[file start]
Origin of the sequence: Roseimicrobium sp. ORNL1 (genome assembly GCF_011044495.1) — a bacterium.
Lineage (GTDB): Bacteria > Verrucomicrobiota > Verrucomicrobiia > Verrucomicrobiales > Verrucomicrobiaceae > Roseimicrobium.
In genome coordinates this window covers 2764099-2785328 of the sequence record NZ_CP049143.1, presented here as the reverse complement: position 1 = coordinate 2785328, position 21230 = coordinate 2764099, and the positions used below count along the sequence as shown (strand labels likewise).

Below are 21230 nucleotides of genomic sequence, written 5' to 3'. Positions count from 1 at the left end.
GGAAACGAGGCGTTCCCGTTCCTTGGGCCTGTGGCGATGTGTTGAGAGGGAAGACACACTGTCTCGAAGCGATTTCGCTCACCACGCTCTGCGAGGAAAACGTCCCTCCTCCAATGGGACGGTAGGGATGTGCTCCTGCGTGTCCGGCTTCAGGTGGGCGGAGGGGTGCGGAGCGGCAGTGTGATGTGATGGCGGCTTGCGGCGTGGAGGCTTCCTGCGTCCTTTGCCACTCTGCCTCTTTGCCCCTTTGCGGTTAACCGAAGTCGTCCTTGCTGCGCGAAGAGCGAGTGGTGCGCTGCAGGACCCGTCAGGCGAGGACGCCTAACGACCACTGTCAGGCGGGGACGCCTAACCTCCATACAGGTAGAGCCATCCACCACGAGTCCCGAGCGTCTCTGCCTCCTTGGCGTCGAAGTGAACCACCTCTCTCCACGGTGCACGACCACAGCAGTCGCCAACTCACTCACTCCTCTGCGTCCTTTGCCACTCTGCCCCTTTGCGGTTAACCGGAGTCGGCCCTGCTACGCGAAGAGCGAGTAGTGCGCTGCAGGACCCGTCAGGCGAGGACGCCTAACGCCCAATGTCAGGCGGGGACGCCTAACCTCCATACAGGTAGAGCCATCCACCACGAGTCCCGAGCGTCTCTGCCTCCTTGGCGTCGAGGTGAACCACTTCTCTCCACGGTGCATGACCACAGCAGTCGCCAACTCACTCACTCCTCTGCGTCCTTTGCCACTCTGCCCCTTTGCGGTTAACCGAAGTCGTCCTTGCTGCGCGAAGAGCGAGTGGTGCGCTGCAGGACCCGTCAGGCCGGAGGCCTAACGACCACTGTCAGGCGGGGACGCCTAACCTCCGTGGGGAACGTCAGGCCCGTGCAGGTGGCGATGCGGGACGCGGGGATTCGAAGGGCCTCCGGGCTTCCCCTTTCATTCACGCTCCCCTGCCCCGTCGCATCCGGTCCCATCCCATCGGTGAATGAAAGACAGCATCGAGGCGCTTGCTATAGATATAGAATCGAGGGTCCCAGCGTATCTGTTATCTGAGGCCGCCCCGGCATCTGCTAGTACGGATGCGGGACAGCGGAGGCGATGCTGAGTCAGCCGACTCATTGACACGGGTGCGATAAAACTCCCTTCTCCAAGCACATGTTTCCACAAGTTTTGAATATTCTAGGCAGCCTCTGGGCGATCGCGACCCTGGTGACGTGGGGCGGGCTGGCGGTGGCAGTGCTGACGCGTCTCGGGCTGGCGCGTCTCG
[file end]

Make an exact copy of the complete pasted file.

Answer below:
Origin of the sequence: Roseimicrobium sp. ORNL1 (genome assembly GCF_011044495.1) — a bacterium.
Lineage (GTDB): Bacteria > Verrucomicrobiota > Verrucomicrobiia > Verrucomicrobiales > Verrucomicrobiaceae > Roseimicrobium.
In genome coordinates this window covers 2764099-2785328 of the sequence record NZ_CP049143.1, presented here as the reverse complement: position 1 = coordinate 2785328, position 21230 = coordinate 2764099, and the positions used below count along the sequence as shown (strand labels likewise).

Below are 21230 nucleotides of genomic sequence, written 5' to 3'. Positions count from 1 at the left end.
GGAAACGAGGCGTTCCCGTTCCTTGGGCCTGTGGCGATGTGTTGAGAGGGAAGACACACTGTCTCGAAGCGATTTCGCTCACCACGCTCTGCGAGGAAAACGTCCCTCCTCCAATGGGACGGTAGGGATGTGCTCCTGCGTGTCCGGCTTCAGGTGGGCGGAGGGGTGCGGAGCGGCAGTGTGATGTGATGGCGGCTTGCGGCGTGGAGGCTTCCTGCGTCCTTTGCCACTCTGCCTCTTTGCCCCTTTGCGGTTAACCGAAGTCGTCCTTGCTGCGCGAAGAGCGAGTGGTGCGCTGCAGGACCCGTCAGGCGAGGACGCCTAACGACCACTGTCAGGCGGGGACGCCTAACCTCCATACAGGTAGAGCCATCCACCACGAGTCCCGAGCGTCTCTGCCTCCTTGGCGTCGAAGTGAACCACCTCTCTCCACGGTGCACGACCACAGCAGTCGCCAACTCACTCACTCCTCTGCGTCCTTTGCCACTCTGCCCCTTTGCGGTTAACCGGAGTCGGCCCTGCTACGCGAAGAGCGAGTAGTGCGCTGCAGGACCCGTCAGGCGAGGACGCCTAACGCCCAATGTCAGGCGGGGACGCCTAACCTCCATACAGGTAGAGCCATCCACCACGAGTCCCGAGCGTCTCTGCCTCCTTGGCGTCGAGGTGAACCACTTCTCTCCACGGTGCATGACCACAGCAGTCGCCAACTCACTCACTCCTCTGCGTCCTTTGCCACTCTGCCCCTTTGCGGTTAACCGAAGTCGTCCTTGCTGCGCGAAGAGCGAGTGGTGCGCTGCAGGACCCGTCAGGCCGGAGGCCTAACGACCACTGTCAGGCGGGGACGCCTAACCTCCGTGGGGAACGTCAGGCCCGTGCAGGTGGCGATGCGGGACGCGGGGATTCGAAGGGCCTCCGGGCTTCCCCTTTCATTCACGCTCCCCTGCCCCGTCGCATCCGGTCCCATCCCATCGGTGAATGAAAGACAGCATCGAGGCGCTTGCTATAGATATAGAATCGAGGGTCCCAGCGTATCTGTTATCTGAGGCCGCCCCGGCATCTGCTAGTACGGATGCGGGACAGCGGAGGCGATGCTGAGTCAGCCGACTCATTGACACGGGTGCGATAAAACTCCCTTCTCCAAGCACATGTTTCCACAAGTTTTGAATATTCTAGGCAGCCTCTGGGCGATCGCGACCCTGGTGACGTGGGGCGGGCTGGCGGTGGCAGTGCTGACGCGTCTCGGGCTGGCGCGTCTCG